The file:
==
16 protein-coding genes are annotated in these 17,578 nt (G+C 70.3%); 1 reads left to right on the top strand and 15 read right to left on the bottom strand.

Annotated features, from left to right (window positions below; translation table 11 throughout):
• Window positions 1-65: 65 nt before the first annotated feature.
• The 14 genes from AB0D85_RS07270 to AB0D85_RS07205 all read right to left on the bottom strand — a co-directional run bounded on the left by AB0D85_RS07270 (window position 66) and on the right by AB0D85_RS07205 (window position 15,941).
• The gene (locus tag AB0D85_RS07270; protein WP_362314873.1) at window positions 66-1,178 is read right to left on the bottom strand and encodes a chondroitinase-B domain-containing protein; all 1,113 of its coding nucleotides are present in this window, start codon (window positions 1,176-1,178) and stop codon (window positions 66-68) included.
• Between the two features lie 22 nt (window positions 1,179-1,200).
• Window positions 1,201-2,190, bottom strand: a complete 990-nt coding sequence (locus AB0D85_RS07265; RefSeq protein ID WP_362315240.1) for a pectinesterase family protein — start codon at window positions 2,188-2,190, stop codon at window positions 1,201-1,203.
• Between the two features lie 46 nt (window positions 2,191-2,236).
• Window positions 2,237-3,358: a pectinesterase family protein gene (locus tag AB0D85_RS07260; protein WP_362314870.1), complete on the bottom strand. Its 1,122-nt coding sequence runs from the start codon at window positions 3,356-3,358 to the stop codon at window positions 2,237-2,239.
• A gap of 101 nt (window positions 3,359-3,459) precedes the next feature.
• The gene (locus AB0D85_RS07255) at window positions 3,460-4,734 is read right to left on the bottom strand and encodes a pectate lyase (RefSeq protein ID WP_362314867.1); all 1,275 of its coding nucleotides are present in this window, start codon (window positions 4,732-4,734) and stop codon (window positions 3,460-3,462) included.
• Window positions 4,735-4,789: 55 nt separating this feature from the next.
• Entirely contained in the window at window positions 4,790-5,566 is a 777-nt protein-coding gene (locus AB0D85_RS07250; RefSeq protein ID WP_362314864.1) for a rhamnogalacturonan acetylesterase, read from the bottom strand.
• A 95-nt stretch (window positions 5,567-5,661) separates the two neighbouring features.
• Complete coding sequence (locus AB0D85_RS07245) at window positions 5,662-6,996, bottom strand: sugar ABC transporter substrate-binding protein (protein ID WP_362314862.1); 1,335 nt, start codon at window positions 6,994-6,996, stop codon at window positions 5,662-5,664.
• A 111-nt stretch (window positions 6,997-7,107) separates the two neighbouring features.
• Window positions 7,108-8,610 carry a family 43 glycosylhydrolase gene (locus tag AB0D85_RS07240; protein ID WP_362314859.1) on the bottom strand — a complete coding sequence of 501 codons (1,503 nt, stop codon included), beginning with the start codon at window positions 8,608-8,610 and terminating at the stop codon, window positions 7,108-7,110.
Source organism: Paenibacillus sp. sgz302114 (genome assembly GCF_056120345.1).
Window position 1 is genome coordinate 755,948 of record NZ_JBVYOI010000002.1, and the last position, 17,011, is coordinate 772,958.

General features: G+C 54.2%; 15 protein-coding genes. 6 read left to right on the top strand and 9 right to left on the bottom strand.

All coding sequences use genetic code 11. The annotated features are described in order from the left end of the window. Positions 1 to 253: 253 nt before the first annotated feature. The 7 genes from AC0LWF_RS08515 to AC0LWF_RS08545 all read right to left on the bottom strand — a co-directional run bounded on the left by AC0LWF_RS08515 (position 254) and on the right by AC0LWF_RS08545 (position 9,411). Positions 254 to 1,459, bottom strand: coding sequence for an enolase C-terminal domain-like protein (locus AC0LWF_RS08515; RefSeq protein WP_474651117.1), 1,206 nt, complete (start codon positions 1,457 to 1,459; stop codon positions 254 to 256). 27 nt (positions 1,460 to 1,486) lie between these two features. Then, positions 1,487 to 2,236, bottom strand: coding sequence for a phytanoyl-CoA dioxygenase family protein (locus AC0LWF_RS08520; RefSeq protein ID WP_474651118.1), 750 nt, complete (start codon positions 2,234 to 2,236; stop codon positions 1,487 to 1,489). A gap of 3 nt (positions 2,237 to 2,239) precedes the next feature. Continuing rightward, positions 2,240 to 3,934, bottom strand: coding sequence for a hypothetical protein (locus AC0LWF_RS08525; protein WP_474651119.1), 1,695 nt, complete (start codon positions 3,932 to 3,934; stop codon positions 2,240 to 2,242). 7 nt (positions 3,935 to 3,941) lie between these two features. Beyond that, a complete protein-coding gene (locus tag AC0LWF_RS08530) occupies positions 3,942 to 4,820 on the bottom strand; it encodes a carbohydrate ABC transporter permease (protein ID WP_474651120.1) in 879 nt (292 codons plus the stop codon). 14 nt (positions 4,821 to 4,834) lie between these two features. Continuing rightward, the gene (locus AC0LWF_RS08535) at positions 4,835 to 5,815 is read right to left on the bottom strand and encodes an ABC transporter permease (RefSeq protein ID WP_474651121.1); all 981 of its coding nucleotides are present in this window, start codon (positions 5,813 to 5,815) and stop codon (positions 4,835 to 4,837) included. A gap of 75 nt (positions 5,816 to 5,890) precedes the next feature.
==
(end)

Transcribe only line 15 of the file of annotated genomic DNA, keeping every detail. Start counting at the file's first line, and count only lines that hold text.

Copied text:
• Complete coding sequence (locus AB0D85_RS07245) at window positions 5,662-6,996, bottom strand: sugar ABC transporter substrate-binding protein (protein ID WP_362314862.1); 1,335 nt, start codon at window positions 6,994-6,996, stop codon at window positions 5,662-5,664.